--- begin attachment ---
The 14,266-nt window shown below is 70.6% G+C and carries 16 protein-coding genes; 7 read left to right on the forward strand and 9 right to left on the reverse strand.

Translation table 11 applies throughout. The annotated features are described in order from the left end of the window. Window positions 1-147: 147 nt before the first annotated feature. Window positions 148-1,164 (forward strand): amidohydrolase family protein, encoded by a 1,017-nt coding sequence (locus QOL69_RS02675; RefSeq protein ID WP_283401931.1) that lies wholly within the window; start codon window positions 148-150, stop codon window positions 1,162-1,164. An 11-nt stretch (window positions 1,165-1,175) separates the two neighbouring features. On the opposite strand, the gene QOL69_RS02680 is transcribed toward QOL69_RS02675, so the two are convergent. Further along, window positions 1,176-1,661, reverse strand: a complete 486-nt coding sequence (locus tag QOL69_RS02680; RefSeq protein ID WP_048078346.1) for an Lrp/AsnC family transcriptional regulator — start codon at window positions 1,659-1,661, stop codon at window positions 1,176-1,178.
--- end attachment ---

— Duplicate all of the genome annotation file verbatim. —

The 14,266-nt window shown below is 70.6% G+C and carries 16 protein-coding genes; 7 read left to right on the forward strand and 9 right to left on the reverse strand.

Translation table 11 applies throughout. The annotated features are described in order from the left end of the window. Window positions 1-147: 147 nt before the first annotated feature. Window positions 148-1,164 (forward strand): amidohydrolase family protein, encoded by a 1,017-nt coding sequence (locus QOL69_RS02675; RefSeq protein ID WP_283401931.1) that lies wholly within the window; start codon window positions 148-150, stop codon window positions 1,162-1,164. An 11-nt stretch (window positions 1,165-1,175) separates the two neighbouring features. On the opposite strand, the gene QOL69_RS02680 is transcribed toward QOL69_RS02675, so the two are convergent. Further along, window positions 1,176-1,661, reverse strand: a complete 486-nt coding sequence (locus tag QOL69_RS02680; RefSeq protein ID WP_048078346.1) for an Lrp/AsnC family transcriptional regulator — start codon at window positions 1,659-1,661, stop codon at window positions 1,176-1,178.